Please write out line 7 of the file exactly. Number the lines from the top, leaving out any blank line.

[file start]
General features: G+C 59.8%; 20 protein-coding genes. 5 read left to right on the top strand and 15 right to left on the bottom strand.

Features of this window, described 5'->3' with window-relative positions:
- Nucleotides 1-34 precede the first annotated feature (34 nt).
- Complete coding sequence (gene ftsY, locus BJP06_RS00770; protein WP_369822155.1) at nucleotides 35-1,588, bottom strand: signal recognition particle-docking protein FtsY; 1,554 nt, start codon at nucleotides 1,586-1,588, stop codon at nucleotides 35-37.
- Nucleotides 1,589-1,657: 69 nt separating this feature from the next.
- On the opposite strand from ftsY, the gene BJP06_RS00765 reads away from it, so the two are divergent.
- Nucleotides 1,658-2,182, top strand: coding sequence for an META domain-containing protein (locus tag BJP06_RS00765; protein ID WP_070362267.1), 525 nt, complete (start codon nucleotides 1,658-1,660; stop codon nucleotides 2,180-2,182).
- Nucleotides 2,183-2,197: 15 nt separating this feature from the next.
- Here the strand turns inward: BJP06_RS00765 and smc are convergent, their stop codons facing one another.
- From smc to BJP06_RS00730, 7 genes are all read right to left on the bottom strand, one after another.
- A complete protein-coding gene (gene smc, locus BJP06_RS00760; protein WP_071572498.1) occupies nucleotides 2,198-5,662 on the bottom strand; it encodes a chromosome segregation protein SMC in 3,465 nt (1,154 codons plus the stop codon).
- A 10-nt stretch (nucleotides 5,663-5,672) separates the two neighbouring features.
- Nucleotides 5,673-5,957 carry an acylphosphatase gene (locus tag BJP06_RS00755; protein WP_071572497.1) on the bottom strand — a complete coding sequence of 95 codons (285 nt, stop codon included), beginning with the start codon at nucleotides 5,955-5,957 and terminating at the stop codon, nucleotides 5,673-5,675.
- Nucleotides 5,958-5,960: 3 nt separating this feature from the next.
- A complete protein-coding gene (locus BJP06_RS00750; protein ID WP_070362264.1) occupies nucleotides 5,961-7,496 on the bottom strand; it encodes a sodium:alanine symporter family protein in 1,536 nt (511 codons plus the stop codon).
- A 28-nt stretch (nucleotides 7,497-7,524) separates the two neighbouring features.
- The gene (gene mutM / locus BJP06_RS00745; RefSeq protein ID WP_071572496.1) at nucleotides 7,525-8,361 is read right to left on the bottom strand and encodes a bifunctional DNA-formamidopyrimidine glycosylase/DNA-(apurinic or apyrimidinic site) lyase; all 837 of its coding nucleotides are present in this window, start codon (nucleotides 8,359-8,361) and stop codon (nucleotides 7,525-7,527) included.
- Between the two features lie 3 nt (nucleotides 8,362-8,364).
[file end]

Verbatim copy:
- Nucleotides 1,658-2,182, top strand: coding sequence for an META domain-containing protein (locus tag BJP06_RS00765; protein ID WP_070362267.1), 525 nt, complete (start codon nucleotides 1,658-1,660; stop codon nucleotides 2,180-2,182).